The Status of Uber Drivers: A Purposive Approach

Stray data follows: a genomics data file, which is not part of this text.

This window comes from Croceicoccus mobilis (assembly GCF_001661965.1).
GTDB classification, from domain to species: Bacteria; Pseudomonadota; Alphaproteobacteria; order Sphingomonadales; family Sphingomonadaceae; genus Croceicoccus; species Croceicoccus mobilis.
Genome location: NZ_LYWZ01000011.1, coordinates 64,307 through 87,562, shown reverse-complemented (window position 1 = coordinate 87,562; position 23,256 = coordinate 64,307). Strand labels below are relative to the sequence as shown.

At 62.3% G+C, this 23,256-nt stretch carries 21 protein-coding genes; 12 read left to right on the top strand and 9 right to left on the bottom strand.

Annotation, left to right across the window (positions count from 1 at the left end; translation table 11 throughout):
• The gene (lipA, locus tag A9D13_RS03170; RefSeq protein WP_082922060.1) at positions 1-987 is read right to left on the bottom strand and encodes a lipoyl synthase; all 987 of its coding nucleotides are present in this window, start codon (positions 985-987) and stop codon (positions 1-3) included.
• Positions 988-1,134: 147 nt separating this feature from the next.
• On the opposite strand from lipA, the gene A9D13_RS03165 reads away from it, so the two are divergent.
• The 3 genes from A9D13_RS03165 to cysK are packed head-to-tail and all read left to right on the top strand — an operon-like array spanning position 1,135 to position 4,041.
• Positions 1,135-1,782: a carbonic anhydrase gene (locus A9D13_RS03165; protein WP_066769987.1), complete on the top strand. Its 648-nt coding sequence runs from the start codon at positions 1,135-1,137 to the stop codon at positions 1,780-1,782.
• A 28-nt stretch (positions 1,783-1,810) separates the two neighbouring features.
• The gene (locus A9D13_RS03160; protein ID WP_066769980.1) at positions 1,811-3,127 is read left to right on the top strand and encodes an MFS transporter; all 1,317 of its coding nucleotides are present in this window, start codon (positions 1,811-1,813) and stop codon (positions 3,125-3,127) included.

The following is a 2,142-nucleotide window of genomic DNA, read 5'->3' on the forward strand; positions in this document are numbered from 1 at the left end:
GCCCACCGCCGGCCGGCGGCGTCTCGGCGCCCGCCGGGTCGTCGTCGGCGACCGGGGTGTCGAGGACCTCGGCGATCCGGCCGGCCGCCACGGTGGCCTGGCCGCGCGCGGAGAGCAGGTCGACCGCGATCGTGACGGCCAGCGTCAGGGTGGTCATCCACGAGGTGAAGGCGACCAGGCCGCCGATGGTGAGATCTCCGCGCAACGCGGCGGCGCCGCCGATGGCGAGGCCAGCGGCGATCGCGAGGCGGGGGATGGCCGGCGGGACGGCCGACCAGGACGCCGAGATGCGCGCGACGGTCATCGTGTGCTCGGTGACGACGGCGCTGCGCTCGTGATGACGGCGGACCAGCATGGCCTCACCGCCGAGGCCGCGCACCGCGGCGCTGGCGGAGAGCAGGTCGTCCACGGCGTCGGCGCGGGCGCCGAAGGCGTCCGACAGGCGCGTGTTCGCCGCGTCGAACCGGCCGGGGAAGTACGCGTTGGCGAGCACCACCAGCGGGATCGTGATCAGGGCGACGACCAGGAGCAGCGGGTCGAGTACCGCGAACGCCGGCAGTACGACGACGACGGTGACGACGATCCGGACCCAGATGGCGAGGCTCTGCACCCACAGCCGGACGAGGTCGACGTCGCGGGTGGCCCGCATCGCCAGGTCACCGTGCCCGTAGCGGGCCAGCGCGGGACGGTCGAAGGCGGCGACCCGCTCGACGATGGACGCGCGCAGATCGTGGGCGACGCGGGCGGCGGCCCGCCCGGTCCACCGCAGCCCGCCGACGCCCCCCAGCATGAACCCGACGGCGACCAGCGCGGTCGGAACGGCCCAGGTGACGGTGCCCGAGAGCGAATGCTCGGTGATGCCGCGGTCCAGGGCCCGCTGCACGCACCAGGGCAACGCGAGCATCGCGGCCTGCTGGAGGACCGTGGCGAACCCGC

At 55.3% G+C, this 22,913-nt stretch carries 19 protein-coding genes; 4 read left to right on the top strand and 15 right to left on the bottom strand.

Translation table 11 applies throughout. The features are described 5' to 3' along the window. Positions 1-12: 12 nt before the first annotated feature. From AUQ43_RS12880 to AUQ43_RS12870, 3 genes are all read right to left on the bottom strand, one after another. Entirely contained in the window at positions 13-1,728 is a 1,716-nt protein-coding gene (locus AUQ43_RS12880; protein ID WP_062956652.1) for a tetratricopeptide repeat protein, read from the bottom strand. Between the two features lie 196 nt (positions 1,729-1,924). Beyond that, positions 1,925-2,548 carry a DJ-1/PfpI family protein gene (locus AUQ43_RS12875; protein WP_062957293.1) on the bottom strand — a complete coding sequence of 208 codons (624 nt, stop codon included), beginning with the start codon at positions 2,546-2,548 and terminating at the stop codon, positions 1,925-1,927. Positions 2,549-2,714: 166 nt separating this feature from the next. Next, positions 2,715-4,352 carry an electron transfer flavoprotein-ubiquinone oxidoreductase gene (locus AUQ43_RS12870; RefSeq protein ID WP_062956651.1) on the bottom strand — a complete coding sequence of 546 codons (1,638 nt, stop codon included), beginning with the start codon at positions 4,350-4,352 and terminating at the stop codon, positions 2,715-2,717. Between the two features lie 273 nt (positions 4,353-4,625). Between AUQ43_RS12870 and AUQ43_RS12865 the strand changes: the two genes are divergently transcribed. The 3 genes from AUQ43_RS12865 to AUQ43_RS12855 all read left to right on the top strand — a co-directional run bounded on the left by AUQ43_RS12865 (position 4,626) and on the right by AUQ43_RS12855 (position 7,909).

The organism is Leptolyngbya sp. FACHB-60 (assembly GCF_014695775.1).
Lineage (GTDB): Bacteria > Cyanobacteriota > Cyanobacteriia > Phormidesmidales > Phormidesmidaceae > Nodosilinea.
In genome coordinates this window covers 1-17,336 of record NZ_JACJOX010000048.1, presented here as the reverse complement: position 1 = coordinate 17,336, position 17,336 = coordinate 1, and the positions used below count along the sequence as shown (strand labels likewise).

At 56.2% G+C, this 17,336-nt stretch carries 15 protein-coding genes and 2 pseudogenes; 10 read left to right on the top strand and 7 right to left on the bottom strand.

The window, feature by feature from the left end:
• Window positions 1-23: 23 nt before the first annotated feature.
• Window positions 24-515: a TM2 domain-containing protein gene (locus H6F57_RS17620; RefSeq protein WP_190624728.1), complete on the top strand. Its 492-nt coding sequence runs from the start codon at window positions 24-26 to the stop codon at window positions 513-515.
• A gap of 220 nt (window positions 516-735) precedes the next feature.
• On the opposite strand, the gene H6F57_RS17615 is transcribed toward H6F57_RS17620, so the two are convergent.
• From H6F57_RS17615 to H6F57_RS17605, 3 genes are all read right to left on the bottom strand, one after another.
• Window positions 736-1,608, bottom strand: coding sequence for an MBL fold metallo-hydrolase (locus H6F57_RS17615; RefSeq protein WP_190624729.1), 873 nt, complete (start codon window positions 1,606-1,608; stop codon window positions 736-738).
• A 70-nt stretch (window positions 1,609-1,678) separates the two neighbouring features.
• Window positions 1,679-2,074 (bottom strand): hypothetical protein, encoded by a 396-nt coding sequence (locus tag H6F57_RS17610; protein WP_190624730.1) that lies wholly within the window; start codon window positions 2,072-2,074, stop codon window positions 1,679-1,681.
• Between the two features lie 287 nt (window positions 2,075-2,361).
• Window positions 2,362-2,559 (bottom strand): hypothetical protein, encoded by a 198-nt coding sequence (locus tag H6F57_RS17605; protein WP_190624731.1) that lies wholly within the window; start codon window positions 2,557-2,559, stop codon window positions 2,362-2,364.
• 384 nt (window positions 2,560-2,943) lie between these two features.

The status of Uber drivers – the question of whether they are independent contractors (as argued by Uber) or employees – has been the subject of a heated debate recently. The goal of this paper is to address this question at the normative level: what should the law be in this regard? It begins, in part II, by briefly discussing some preliminary issues about how to address the problem: does it make sense to retain the employee/independent contractor distinction at all? Is it justified to maintain an “all or nothing” dichotomy? Should we leave the determination of “who is an employee” to courts? And finally, how should we interpret the term “employee” that appears in legislation? As will become clear, my approach is purposive, and Part III outlines – based on my previous writings – what this means in the context of identifying an employment relationship that justifies the application of labour laws. I will briefly consider several goals of labour law, and suggest that the most useful level of abstraction for current purposes is to focus on the unique vulnerabilities of employment, which I identify as democratic deficits (subordination, broadly conceived) and dependency (economic as well as for social/psychological needs). Finally, part IV applies these general principles to the specific context of Uber drivers, concluding eventually that Uber drivers should be considered employees.
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